The point of this is that you need the pieces first. To build a spaceship, you need to start with the 4x4 squares, the crystal cylinder things, and the LEGO® head with the 70s hair. It’s the same with websites. Karen McGrane says to use chunks, not blobs. So you break down your content into consistent and logical pieces. And that will give you the most flexibilty on the back end to organize and display that information, for different audiences, on different platforms, and over time as your needs evolve.
What don’t you want to do? You don’t cram every last bit of information you have into a WYSIWYG, because if you need it later, too bad, you’re writing it again. That would be akin to gluing your LEGO® together. If you ever want to use those pieces for anything else, too bad.
If you had a custom field or post type, you’ve got that piece already at your fingertips, ready for use wherever and whenever you want. You need that information later? No worries, it’s a custom post type. It’s a taxonomy reference. It’s right there in front of you. You decide you want your author on something else? It’s a term reference. An entity reference. A node reference.
So go build your castle or spaceship, your saloon or alien moon-base. Just make sure you have your big tub of pieces first, in case you decide later you want to add a mean laser cannon on the top. Or a Mars rover. I don’t know. You're the designer.
We just provide the pieces.
This blog post is an extrapolation of a session I presented at FuseCon 2014. Please let us know if you'd like any help sorting out your content into manageable, reuseable pieces.
The problems we've seen these past weeks are all born out of fear. And fear is often born from the potential of losing something. ...
The Drupal community's commitment to cooperation and sharing is one of its defining characteristics, and the Drupal Extension to Behat and Mink is a powerful example of that cooperation in action. It is not a Drupal module. Rather, it extends the functional testing framework of Behat and Mink in order to provide Drupal-specific functionality. You'll find its detailed documentation at Read the Docs.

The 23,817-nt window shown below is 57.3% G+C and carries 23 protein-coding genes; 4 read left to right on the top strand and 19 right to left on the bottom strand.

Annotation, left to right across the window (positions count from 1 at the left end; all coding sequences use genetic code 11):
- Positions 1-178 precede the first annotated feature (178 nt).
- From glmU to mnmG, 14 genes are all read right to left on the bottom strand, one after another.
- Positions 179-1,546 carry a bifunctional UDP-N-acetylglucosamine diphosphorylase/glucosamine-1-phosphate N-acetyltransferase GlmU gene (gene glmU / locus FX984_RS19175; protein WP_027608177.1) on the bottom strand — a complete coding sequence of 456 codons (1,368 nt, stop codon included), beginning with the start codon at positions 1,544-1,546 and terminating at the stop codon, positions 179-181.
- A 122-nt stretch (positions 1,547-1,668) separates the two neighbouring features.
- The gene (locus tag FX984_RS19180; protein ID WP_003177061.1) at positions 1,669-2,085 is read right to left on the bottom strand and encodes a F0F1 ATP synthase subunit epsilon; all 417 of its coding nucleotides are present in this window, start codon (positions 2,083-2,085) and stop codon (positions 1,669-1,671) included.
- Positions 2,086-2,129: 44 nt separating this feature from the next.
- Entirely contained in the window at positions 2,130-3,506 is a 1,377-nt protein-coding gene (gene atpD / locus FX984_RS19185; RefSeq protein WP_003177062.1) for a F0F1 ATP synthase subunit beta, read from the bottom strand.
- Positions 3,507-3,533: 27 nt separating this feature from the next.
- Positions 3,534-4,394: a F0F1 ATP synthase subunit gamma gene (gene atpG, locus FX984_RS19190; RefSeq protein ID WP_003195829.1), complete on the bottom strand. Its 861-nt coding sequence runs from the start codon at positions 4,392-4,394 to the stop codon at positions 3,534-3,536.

The extension helps site builders automate tests for Drupal 6, 7, and 8 without having to write custom code for common Drupal features. It currently provides support in three major areas: setting up test data, mapping page regions, and auto-discovery of Behat tests provided by modules and themes.Setting Up Test Data
To test any Drupal site, at some point you'll need to set up test data. You can do this in a blackbox fashion, using pre-built steps to create a user – and log in via the interface – then fill out the appropriate form. This approach takes time to write, time to run, and becomes tedious to read. Adding data in this detailed way is warranted at times, but you're typically better off inserting data as a single step in the Given section of your scenario. The Drupal extension provides a driver system to help you.Blackbox
The default driver assumes you have no privileged access to the Drupal site. All your data setup has to take place through the normal user interface. The blackbox driver exists so you can benefit from other Drupal Extension features.Drupal API
When your tests run on the same machine as your Drupal installation, you can use the Drupal API directly to create users, nodes, taxonomy vocabularies, and taxonomy terms, without writing any supporting PHP code and without the tedium of blackbox steps. To do so, you configure your testing instance to point at the local path to the Drupal site, tag the scenario with @api, and then use pre-built steps.@api Scenario: Given I am viewing “article” node with the title “Drupal API”